'I feel cheated': US backpacker says NZ's 'clean, green' image is a myth

An American tourist says New Zealand's clean, green reputation is far from the truth.

Marius Viktorius, from Michigan, has been travelling through the country since December. He has documented his adventures on his blog, where he's written about our "friendly" Customs officers and his appreciation for Māori culture.

His most recent post, however, was less positive. Titled 'The Myth of Pure New Zealand', Mr Viktorius claimed that the country's identity as an untouched paradise of beautiful natural phenomena is a myth.

"New Zealand is not some ideal country that's found the balance between people and nature, like 100% Pure New Zealand advertises," he wrote.

"Plastic and trash are abundant, and though there is recycling, it's not engrained in the culture.

"As a byproduct, the culture creates a lot of trash and they haven't found a sustainable solution for disposing it, or curbing its consumerist culture."

He said New Zealand's "excessive" meat and dairy consumption is creating environmental disasters because farmers don't do enough to prevent cow manure from leaching into the waterways.

"While NZ boasts many of the world's remaining clean rivers, they're getting increasingly polluted. It seemed like the media seldom covered this, but the Kiwis I met were fully aware of it."

He also mentioned excessive food spraying, too many cars and "despoiled" freedom camping grounds as evidence of the country's poor environmental record.

Mr Viktorius said all he'd seen of New Zealand before coming here was Lord of the Rings and flattering Instagram photos.

He said that there was much to admire about New Zealand, such as how Māori culture has been incorporated into daily life "instead of wiping them out like other British colonists did in North America and Australia".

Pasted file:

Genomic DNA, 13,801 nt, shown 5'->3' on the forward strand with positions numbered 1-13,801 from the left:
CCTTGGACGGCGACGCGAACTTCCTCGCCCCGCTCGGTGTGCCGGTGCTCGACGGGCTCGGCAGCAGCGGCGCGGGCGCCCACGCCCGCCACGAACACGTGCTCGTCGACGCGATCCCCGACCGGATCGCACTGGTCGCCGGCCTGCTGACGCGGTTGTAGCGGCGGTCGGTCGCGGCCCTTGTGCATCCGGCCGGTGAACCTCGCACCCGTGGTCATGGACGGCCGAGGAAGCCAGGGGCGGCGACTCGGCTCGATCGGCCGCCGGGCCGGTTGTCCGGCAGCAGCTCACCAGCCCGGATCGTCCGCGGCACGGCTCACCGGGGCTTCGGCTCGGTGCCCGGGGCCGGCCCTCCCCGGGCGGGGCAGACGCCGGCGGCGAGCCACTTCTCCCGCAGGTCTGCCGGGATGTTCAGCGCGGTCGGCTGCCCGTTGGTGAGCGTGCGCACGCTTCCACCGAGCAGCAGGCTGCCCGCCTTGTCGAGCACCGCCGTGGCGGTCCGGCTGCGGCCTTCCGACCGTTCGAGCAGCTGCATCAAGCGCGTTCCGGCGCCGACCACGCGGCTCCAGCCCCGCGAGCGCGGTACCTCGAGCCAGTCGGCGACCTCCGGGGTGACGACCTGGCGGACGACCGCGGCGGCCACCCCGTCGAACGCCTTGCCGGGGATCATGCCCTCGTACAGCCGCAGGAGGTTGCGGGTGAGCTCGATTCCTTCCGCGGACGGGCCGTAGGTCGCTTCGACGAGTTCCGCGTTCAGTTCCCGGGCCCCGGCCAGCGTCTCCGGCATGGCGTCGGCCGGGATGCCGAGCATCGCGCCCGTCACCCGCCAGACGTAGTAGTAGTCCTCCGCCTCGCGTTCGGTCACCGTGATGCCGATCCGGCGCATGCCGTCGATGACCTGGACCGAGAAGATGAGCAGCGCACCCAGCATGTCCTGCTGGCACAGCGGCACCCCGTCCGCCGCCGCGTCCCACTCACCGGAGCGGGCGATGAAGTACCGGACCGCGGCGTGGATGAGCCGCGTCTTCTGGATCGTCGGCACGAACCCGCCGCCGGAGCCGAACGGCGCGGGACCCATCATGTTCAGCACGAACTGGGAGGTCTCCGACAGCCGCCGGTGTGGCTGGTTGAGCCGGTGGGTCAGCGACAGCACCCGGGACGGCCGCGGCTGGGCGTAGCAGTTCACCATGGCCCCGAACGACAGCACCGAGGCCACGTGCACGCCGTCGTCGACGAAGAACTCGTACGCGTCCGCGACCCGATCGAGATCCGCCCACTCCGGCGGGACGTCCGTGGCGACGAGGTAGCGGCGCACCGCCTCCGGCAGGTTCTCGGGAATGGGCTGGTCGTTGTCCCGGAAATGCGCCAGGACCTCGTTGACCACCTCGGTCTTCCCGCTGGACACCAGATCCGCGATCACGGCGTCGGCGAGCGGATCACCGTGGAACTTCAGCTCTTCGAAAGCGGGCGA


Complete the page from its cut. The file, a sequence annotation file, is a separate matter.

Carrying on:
"However forward-thinking the culture is, it's just as economy-driven and consumerist as other developed countries," he wrote.

"Consequently, they suffer similar problems: the fruits and vegetables are sprayed with chemicals, eating healthy is expensive, obesity is rampant, etc.

"It's easy to miss the harsh reality and only see only the positives when PR firms and Instagrammers only focus on its many unique nature attractions."

He did praise the trusting, generous nature of rural New Zealand and the "unique" friendliness of locals, but maintained that from an environmental perspective the country leaves much to be desired.

"It's only a matter of time before NZ has to give up its image as a green country, because even the NZ I experienced appears doomed."

Former Prime Minister Helen Clark told The AM Show in February that if the country wants to keep its "clean, green reputation", it should move forward with a plastic bag ban.

"If we're going to deal with this plastic bag menace then it's going to need the Government to act in some way," she said.

"For our country's reputation of being clean and green we better put some substance around it."

Newshub.